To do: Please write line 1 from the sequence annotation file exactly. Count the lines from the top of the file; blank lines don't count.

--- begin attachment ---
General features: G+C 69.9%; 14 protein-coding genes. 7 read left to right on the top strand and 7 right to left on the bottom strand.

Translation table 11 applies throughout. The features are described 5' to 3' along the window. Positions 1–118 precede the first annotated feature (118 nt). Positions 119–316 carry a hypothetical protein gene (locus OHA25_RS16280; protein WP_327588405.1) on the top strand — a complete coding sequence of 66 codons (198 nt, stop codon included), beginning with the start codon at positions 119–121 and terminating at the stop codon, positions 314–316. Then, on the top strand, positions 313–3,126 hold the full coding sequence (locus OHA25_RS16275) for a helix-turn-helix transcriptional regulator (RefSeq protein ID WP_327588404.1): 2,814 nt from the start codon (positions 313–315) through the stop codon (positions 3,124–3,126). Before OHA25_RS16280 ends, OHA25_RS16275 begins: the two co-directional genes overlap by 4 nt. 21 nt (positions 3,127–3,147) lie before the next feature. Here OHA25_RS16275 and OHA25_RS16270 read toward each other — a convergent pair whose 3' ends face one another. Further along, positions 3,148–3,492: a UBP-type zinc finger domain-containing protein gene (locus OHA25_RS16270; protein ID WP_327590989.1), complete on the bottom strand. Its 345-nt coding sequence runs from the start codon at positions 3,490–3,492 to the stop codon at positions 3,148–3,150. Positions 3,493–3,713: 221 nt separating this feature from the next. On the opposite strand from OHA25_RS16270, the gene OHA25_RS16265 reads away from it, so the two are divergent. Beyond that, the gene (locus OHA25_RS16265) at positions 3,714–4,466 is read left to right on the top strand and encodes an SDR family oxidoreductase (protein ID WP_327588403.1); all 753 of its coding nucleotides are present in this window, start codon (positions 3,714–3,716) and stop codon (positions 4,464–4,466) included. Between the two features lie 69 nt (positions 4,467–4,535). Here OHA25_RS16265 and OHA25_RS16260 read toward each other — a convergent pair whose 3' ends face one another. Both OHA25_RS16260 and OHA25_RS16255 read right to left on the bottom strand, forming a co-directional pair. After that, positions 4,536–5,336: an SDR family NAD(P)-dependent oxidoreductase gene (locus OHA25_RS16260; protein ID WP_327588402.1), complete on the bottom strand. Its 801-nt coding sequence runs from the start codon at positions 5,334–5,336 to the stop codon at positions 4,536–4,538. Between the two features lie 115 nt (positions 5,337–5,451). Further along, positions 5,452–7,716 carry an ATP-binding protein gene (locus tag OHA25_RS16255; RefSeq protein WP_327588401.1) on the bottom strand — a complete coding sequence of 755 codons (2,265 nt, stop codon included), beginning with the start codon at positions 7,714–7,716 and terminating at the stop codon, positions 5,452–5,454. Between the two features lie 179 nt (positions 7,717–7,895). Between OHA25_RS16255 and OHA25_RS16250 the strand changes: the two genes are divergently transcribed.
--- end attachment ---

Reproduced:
General features: G+C 69.9%; 14 protein-coding genes. 7 read left to right on the top strand and 7 right to left on the bottom strand.